How do the Calgary Flames look a month before prospect camp opens?

Photo credit:Sergei Belski-USA TODAY Sports
Ryan Pike
8 months ago
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The Calgary Flames held their year-end press conferences back in mid-April. We’re four months removed from those proceedings and a lot has happened. With a month left before the club reconvenes for their prospect training camp – and their participation in the Young Stars Classic tournament in Penticton, BC – here’s where things are at with the club.

The big storylines

The magnificent seven
When the Calgary Flames announced Craig Conroy as their new general manager back on May 23, he made a simple observation regarding the club’s roster: “Obviously we can’t go into a season with seven UFAs. It just doesn’t make sense.” The idea was that the Flames would need to get a handle on their pending free agents and attempt to extend or maximize their return as assets.
Well, after Tyler Toffoli’s departure to the New Jersey Devils, the Flames now have six pending unrestricted free agents, so Conroy has fulfilled his declaration of not going into the season with seven UFAs. The remaining six are Elias Lindholm, Noah Hanifin, Mikael Backlund, Chris Tanev, Nikita Zadorov and Oliver Kylington.
As mentioned this week on Sportsnet 960’s Flames Talk by our pal Pat Steinberg, the Flames remain waiting for Lindholm’s decision. You see, they sure would like him to be with the club long-term, and they’re willing to shell out the necessary compensation to keep him around. But Lindholm hasn’t yet decided if he wants to extend with the club. (Last word was the Flames had tabled an eight-year contract offer to Lindholm, with the annual cap hit somewhere around $8.5 million. Per various insiders, they’re aware they will probably need to offer a deal similar to what Bo Horvat got from the NY Islanders to lock him down.)
The Flames aren’t waiting for Hanifin’s decision. He’s reportedly respectfully told the club that he won’t be re-signing when his deal expires, and so the team is exploring the trade market. So far, the offers have been “underwhelming” (to steal Steinberg’s verbiage). The team is reportedly also listening on backup goaltender Dan Vladar but, again, they haven’t received any offers that have impressed them. To paraphrase Conroy: they’re not going to make trades just to make trades, they have to make sense.
There hasn’t been much chatter out there regarding Backlund, Tanev, Zadorov or Kylington contract-wise, aside from Backlund playing “wait and see” regarding re-signing with the club at the end of his current deal.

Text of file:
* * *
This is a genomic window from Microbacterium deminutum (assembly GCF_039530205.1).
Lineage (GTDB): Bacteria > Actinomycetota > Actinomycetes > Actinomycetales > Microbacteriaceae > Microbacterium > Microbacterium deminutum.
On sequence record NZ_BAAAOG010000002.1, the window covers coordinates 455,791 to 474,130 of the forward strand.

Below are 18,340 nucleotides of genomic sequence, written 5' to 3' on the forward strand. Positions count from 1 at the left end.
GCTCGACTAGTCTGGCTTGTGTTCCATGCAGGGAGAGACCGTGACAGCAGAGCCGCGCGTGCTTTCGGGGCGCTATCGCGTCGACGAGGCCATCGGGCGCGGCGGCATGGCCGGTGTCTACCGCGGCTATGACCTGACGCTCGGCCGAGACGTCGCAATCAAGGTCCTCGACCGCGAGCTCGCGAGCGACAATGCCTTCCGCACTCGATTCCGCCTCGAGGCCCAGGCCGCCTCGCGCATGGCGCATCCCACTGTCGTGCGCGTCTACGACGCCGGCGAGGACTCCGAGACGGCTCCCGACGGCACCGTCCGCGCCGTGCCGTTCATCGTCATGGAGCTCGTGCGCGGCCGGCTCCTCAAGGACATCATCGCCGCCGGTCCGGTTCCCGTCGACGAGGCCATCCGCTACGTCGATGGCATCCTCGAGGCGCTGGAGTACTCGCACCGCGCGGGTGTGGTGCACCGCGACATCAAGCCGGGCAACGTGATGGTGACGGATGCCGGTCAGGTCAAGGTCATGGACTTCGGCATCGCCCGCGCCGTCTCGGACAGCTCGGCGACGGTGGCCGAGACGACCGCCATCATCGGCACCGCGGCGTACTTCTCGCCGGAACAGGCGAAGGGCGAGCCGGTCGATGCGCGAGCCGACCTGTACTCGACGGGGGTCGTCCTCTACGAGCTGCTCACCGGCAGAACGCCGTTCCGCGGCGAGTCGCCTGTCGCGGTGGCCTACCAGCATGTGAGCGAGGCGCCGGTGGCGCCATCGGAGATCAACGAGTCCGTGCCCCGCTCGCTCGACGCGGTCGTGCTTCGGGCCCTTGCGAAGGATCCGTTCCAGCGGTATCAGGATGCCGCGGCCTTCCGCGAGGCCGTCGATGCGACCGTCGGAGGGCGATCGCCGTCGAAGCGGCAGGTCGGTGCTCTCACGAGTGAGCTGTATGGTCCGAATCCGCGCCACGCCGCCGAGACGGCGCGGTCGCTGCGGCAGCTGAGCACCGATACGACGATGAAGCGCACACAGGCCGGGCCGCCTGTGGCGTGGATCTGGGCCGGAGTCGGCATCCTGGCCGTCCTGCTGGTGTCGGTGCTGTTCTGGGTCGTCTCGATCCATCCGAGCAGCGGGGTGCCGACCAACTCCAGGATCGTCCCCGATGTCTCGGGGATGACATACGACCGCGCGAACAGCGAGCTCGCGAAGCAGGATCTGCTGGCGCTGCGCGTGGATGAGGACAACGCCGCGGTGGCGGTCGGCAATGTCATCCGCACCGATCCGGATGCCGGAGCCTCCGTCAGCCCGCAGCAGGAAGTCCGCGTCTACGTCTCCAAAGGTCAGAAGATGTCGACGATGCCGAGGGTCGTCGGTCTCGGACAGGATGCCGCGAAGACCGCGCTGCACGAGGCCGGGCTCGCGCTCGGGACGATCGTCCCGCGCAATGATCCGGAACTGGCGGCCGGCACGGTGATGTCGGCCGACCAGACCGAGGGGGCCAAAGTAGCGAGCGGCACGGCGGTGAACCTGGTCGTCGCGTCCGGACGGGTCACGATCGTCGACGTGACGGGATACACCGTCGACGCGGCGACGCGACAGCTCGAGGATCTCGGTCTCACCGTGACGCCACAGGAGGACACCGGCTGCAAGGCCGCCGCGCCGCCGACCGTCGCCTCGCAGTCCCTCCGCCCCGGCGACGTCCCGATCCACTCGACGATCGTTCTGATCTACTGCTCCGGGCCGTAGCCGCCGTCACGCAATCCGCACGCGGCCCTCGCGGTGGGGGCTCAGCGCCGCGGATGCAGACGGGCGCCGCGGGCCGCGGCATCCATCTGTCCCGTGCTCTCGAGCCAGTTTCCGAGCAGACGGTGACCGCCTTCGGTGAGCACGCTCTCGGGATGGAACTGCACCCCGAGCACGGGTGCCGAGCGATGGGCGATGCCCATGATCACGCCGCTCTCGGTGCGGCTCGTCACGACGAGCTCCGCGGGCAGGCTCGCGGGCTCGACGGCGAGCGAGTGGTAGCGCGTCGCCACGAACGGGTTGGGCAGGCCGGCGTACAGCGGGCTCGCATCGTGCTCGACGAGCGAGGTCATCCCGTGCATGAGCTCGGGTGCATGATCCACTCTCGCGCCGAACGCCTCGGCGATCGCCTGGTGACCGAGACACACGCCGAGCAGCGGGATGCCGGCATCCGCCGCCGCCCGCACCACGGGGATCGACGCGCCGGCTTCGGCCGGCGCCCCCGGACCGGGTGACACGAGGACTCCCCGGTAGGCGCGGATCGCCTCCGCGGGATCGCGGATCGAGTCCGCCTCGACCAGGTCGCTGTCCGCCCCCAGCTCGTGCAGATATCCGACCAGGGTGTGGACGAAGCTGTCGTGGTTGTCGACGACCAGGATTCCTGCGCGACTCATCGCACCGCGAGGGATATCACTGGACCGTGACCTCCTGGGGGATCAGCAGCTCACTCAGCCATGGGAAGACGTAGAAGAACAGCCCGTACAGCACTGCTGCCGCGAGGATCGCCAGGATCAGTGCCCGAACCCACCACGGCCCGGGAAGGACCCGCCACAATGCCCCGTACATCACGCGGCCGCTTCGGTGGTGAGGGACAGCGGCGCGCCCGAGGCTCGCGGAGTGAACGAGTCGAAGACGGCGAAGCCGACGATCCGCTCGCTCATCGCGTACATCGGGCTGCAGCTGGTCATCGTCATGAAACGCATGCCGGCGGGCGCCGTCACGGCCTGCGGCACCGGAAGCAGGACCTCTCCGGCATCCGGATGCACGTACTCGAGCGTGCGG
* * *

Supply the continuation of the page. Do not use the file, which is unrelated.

The return of Kylington
Way back in 2021-22, the Flames had a great regular season. One of the bright spots was Kylington, who finally carved out a full-time NHL role for himself after a couple of seasons of being around the team but not quite being a full-timer. Paired with Tanev, Kylington was the player the Flames hoped he could be when they drafted him back in 2015.
But some personal challenges, explained by Kylington recently in an interview with a Swedish outlet as mental health issues, kept Kylington from playing in 2022-23. But Kylington has seemingly gotten to the other side of those challenges and he’s expected back for the coming season and is excited to return.
As good as Kylington was in 2021-22 – and he was very good – imagine how good he could be with his mental health challenges behind him. Kylington’s return to the Flames’ lineup, and how quickly he gets up to speed, is a storyline to keep an eye on.
The youth movement
In 2022-23, the Flames opened up with a pretty veteran-laden roster. The only players that made the team that could be called “prospects” were Adam Ruzicka and Connor Mackey, both of which were old enough to require waivers to go to the AHL and both of which were healthy scratches for much of the season.
Conroy has indicated that he wants the Flames to have some youth in their lineup. Don’t expect many players to be added to the training camp group on pro try-outs (PTOs), which should allow the likes of Jakob Pelletier, Walker Duehr and Matt Coronato to make serious pushes for the opening roster on Oct. 11. And the absence of additional veterans would allow Ruzicka to carve out a more defined role on the NHL roster.

The roster as it stands

As of this morning, here’s the probable opening day roster, assuming no further signings or trades.
Huberdeau [$10.5 M]Lindholm [$4.85 M]Sharangovich [$3.1 M]
Dube [$2.3 M]Kadri [$7.0 M]Coronato [$925K]
Mangiapane [$5.8 M]Backlund [$5.35 M]Coleman [$4.9 M]
Pelletier [$863K]Ruzicka [$763K]Duehr [$825K]
Weegar [$6.25 M]Andersson [$4.55 M]Markstrom [$6.0 M]
Hanifin [$4.95 M]Tanev [$4.5 M]Vladar [$2.2 M]
Kylington [$2.5 M]Zadorov [$3.75 M]
Extra: Oesterle [$925K]Buried: Rooney [$150K]
With this roster – 21 players, giving them just a single extra body to sub in for injuries – the club has $82.95 million committed. That leaves them with $550,000 for in-season wiggle room. For reference, a league-minimum salary player costs $775,000. So… that could cause a big challenge if literally anything happens in terms of significant in-season injuries.
Coronato and Pelletier are waiver exempt this season, so in theory the Flames could assign them to the AHL roster on off-days (when the team is at home) in order to stockpile salary cap space for later use. But that’s not an ideal solution, so it seems likely that the Flames will look for some types of moves to open up a bit more cap space.
As it stands, the Flames are looking like they’re going to run it back with last season’s roster, albeit with a few minor changes:
  • In: Kylington, Pelletier, Coronato, Duehr, Sharangovich
  • Out: Stone, Toffoli, Lewis, Lucic, Ritchie
The team looks like it could be a little younger and a little faster than they were in 2022-23. But how much better will they be? We shall find out in the fall.

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